Arun Venugopal is a correspondent at ESPNcricinfo
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The Mumbai Cricket Association has decided to file an intervention application before the Supreme Court to highlight the "difficulties and inconsistencies" in the Lodha Committee's report, making it potentially the first member unit of the BCCI to seek clarity on the committee's recommendations. According to an MCA official, the key concerns highlighted in the application are the age limit of 70 for the office bearers, the cooling off period between terms in office, and bringing state associations under the purview of the RTI.
Should the recommendations be accepted in their present form, it will become untenable for the incumbent president, Sharad Pawar, who is well over 70, to continue in office. MCA vice-president Ashish Shelar said the association was seeking advice from the Supreme Court on the implementation of the recommendations. "There is no objection. There are some difficulties about implementing [the recommendations] which we will point out to the court," Shelar told ESPNcricinfo.
"Right now the existence of MCA itself is in question [because of the one-state, one-vote recommendation], we will ask the guidance from the court on how to deal with it. We are doing that [pointing out that MCA is the oldest body in the state]."
It has also emerged that many other member units, including the KSCA, TNCA and the Cricket Club of India, are likely to follow suit and file similar applications in the coming days. An official of the CCI, which according to the Lodha report has "no cause" to be treated as a Full Member, said after the SGM on Friday that it was contemplating an intervention application. "Our contributions to the BCCI over the years have been significant," he said. "We will present our arguments to the Supreme Court."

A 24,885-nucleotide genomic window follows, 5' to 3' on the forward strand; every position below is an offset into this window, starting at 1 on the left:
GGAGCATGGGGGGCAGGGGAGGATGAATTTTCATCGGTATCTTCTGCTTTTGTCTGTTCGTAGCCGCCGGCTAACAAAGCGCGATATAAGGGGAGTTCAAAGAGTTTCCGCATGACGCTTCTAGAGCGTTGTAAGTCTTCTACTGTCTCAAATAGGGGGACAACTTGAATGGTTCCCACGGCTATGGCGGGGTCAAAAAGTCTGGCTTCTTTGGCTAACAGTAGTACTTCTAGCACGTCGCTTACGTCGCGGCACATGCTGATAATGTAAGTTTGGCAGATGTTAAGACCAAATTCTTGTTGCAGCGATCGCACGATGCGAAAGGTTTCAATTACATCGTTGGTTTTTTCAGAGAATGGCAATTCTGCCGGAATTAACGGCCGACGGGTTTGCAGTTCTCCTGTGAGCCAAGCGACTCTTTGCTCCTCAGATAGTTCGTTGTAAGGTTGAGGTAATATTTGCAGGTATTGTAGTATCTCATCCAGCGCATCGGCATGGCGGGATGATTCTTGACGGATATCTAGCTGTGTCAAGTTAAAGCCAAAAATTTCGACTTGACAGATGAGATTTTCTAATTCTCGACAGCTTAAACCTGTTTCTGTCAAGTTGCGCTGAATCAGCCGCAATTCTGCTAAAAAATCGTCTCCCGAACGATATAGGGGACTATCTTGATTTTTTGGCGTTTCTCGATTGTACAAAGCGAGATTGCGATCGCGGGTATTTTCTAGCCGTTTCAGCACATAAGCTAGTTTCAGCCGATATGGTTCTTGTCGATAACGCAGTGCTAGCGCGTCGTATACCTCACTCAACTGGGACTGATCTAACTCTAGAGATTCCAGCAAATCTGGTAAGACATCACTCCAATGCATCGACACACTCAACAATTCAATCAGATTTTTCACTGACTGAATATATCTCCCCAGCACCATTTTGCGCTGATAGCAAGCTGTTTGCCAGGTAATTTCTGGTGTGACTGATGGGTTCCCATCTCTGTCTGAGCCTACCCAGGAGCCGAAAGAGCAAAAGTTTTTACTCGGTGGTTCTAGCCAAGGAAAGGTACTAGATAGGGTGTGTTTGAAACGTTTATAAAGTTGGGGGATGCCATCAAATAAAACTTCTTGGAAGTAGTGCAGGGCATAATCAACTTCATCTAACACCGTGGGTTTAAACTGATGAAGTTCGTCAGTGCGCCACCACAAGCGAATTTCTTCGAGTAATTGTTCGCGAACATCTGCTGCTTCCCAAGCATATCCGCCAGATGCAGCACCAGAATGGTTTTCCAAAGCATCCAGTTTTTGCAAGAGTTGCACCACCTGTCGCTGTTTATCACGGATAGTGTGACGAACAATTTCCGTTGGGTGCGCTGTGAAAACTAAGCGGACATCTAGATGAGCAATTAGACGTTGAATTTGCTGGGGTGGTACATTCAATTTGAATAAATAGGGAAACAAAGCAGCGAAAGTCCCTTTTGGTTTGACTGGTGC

The TNCA, it is learnt, is likely to be among the last few associations to make the intervention plea. "We are going to wait for associations like Mumbai and Maharashtra to make the first move," a TNCA source said. "Because of the whole CSK episode we don't want to be seen by the court to be in the forefront in opposing [the recommendations]."
Meanwhile, the BCCI is expected to file its affidavit - one that will point out the "anomalies and difficulties" encountered in implementing the recommendations - in the next few days. According to a source privy to the goings on at the SGM on Friday, the BCCI was required to submit the affidavit "around February 25 or 26," about a week before the deadline of March 3 that the Supreme Court had given for the BCCI to inform if it could implement the Lodha report.
The source also said that the BCCI had encouraged its member units to file intervention applications to the Supreme Court, as each member had specific concerns that needed to be raised individually. BCCI secretary Anurag Thakur had in fact said after the SGM that the board could not stop the state associations from filing pleas to the Supreme Court.
In an oral submission before the Supreme court on January 25, the Cricket Association of Bihar, the original petitioner, had sought a full implementation of the Lodha report.The BCCI's legal counsel said the board found certain anomalies in the report and needed more time to further review the recommendations. Justice TS Thakur dismissed the request for any extension, and said the court was going to accept the Lodha report completely and implement it if the BCCI did not inform the court before the March 3 deadline.
The Lodha committee, appointed by the Supreme Court in January 2015, recommended a complete overhaul of Indian cricket. Its report covered every aspect of the game with special focus on the BCCI's administrative and governance structures and the issue of transparency.